When cycling, I take lots of water with me, they need it. And I stop every 30 minutes to allow my dog to have a drink and go to the toilet if he needs to. I also stop every hour for a bit longer, to allow him a well-deserved lie down. I do not go to fast, I cycle at a speed that he is running, but not sprinting, to get this speed, cycle with your dog and find a speed he is comfortable with. I only do this a maximum of once a week.

To begin with, your dog may not be used to running alongside a bike. I had this issue, my dog tended to run in front of the bike. So, I started cycling with him on a lead next to me, just going slowly, when he tried to cross over, I said no, and praised him when he was next to me. He soon figured it out and we were able to go faster on the lead and then eventually with no lead.

There are some products you can buy that attach to the back of your bike. This enables you to cycle with the dog on the lead without you having to hold the lead yourself. With regards to safety, this is a very good idea. I am very lucky, I have had no problems with Bo cycling off the lead so I have had no use for these products. But, if your dog will not cycle next to the bike, or has bad recall, or you are simply cycling in a place where you can’t let your dog off the lead, these products may be ideal.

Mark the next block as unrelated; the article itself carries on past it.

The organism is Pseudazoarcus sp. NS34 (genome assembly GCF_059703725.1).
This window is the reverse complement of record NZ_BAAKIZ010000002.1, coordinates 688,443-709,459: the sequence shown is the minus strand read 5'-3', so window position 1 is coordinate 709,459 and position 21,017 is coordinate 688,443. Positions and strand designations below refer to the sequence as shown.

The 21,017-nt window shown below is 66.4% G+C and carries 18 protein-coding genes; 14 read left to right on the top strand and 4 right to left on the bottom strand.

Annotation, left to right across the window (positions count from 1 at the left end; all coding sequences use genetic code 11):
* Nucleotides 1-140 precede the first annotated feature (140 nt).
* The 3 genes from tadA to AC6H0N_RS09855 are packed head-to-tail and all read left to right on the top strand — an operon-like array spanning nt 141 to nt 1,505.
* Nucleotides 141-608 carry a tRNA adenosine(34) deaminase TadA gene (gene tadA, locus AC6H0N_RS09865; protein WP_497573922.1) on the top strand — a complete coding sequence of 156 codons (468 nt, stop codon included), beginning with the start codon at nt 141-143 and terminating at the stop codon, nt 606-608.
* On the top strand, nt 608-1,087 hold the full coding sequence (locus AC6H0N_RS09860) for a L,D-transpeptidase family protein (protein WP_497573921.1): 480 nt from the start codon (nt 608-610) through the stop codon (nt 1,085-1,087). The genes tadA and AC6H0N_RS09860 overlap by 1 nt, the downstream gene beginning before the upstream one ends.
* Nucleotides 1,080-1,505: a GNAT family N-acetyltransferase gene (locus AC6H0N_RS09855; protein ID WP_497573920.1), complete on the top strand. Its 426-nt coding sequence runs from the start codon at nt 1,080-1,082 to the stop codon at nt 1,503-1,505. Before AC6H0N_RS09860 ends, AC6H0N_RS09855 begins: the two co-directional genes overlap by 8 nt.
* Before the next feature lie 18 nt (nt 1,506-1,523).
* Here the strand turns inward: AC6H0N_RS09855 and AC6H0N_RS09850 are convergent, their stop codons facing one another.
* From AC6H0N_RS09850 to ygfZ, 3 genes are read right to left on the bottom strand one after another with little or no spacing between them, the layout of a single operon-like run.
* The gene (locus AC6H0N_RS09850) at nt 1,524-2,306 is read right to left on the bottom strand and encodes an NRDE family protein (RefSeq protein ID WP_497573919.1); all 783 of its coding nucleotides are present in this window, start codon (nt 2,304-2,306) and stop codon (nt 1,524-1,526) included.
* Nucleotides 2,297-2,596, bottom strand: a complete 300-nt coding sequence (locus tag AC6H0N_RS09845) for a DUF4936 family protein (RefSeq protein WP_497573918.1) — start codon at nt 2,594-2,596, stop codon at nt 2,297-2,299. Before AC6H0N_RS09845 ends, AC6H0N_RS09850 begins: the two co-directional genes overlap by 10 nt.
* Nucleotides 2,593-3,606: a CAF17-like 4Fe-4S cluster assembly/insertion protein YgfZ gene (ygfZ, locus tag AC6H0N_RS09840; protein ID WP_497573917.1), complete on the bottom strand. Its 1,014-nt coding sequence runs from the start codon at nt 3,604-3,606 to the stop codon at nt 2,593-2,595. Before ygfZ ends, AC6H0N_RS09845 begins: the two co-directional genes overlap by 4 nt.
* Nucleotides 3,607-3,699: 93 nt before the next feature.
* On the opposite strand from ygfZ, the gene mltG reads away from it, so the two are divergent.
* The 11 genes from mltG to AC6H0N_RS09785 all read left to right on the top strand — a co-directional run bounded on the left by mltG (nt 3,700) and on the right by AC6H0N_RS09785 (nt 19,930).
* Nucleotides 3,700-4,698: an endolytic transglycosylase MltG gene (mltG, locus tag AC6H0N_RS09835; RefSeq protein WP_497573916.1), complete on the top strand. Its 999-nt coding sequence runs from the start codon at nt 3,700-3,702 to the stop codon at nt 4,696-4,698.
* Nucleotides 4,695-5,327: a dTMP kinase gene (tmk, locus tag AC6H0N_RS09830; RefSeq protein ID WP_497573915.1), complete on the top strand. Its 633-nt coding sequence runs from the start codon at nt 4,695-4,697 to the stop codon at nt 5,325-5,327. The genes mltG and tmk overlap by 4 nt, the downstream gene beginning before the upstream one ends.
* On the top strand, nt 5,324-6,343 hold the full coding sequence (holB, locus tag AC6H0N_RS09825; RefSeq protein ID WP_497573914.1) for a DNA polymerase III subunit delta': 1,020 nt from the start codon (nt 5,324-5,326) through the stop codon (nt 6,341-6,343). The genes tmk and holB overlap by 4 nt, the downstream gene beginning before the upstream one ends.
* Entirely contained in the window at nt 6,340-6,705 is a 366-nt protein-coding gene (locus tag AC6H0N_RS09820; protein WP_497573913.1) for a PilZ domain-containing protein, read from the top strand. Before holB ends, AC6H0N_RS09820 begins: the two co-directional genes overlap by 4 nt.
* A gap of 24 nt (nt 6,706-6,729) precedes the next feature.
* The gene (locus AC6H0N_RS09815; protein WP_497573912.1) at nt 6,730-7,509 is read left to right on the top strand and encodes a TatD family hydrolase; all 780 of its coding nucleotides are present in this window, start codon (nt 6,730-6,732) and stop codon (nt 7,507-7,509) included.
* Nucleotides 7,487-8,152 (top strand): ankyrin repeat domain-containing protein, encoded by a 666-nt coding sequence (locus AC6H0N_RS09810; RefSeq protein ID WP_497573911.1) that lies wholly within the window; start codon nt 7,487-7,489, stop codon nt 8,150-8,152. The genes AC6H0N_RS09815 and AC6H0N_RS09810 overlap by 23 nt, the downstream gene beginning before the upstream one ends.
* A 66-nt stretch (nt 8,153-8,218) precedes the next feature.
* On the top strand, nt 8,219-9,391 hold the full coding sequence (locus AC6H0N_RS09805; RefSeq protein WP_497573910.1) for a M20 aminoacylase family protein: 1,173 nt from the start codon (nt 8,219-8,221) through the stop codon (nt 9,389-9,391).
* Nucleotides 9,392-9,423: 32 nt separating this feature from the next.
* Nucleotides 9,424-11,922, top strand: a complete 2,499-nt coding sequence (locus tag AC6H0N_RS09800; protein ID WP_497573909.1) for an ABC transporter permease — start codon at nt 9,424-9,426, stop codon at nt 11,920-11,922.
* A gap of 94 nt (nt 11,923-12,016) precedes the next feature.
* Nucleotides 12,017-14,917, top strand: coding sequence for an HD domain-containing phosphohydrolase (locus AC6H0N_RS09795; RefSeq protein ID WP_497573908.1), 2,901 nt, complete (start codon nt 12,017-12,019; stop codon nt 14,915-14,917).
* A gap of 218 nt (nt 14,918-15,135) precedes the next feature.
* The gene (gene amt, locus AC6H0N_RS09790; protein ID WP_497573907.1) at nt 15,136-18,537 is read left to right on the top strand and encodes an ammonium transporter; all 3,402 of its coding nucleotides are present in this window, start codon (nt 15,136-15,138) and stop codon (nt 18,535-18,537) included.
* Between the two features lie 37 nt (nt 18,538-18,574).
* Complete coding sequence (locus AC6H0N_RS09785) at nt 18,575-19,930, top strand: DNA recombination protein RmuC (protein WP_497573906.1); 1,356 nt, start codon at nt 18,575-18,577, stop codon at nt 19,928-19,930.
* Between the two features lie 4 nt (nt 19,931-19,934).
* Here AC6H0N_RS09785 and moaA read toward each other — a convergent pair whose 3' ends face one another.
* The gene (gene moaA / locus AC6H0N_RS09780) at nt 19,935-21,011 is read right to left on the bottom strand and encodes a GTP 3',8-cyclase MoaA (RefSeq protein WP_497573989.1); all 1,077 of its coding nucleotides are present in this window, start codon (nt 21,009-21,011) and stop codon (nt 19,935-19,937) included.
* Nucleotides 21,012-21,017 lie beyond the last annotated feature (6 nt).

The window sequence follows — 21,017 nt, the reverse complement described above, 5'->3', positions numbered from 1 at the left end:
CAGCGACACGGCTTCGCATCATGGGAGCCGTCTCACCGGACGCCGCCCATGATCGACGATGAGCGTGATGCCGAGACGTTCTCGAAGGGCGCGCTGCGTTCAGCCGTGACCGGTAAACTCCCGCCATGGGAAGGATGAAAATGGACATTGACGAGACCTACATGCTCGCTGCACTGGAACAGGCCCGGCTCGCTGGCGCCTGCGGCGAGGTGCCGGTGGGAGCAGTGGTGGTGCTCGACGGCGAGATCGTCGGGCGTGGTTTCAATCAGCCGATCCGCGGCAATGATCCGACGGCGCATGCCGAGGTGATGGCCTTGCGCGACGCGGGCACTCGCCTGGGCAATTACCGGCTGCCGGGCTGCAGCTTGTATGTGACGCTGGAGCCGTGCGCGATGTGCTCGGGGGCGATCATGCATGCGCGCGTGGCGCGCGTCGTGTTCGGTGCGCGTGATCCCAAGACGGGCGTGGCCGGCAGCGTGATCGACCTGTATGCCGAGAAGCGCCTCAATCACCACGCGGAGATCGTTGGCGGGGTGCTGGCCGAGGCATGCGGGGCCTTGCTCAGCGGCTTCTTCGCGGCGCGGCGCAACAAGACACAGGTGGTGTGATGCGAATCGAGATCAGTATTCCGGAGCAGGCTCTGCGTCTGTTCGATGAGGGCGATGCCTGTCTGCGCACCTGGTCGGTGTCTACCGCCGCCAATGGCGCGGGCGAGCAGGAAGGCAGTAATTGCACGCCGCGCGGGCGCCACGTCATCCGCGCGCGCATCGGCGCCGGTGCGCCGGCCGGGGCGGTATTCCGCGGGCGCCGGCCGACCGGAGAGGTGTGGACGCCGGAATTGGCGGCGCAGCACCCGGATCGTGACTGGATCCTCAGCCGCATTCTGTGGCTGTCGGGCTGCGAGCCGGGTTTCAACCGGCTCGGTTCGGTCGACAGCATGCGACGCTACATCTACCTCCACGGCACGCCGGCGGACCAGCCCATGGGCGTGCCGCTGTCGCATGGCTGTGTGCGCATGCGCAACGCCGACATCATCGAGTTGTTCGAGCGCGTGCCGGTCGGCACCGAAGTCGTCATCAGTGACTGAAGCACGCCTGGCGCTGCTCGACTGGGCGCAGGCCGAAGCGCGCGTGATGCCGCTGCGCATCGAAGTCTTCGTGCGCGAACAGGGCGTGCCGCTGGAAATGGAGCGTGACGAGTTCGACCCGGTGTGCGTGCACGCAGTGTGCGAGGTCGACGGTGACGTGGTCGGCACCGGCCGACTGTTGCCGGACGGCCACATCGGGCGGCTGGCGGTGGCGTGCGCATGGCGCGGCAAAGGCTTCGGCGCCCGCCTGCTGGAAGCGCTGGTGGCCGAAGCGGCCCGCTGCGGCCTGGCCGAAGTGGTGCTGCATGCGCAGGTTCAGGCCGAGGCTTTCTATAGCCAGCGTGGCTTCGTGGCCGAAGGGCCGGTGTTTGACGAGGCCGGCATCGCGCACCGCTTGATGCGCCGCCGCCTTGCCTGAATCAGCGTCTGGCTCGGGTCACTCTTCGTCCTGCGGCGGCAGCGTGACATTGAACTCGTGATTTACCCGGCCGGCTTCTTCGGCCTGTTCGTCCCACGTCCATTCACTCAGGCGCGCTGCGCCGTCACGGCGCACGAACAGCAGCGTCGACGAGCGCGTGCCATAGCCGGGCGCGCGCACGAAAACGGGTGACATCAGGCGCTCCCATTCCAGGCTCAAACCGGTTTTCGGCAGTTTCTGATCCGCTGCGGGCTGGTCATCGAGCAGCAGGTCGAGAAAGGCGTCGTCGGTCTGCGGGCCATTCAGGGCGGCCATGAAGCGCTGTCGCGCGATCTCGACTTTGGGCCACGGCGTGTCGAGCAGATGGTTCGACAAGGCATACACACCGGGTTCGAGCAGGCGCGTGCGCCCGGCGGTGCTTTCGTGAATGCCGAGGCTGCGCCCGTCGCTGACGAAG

Having never used this, I cannot recommend you this product. However, it is one that I have found to show as an example. Please look around to find the best one for you.

I never cycle on the road with my dog. I have always thought it dangerous to have a dog next to a bike, especially on busy roads or windy lanes. I always ride on a bike track, in the woods, this is also ideal as it is easier on their pads.

The most important things to remember are, don’t go too fast, carry water, breaks are needed and consult your vet before starting to make sure your dog is up to the challenge.

If you have done all of these, happy cycling with your dog. I recommend this as an enjoyable exercise for both you and your dog, an exercise, which will tire him out completely!  I have found that now when I get the bike out to go for a ride with Bo, he gets far more excited than when we go for a walk, a sure sign that he is enjoying it too.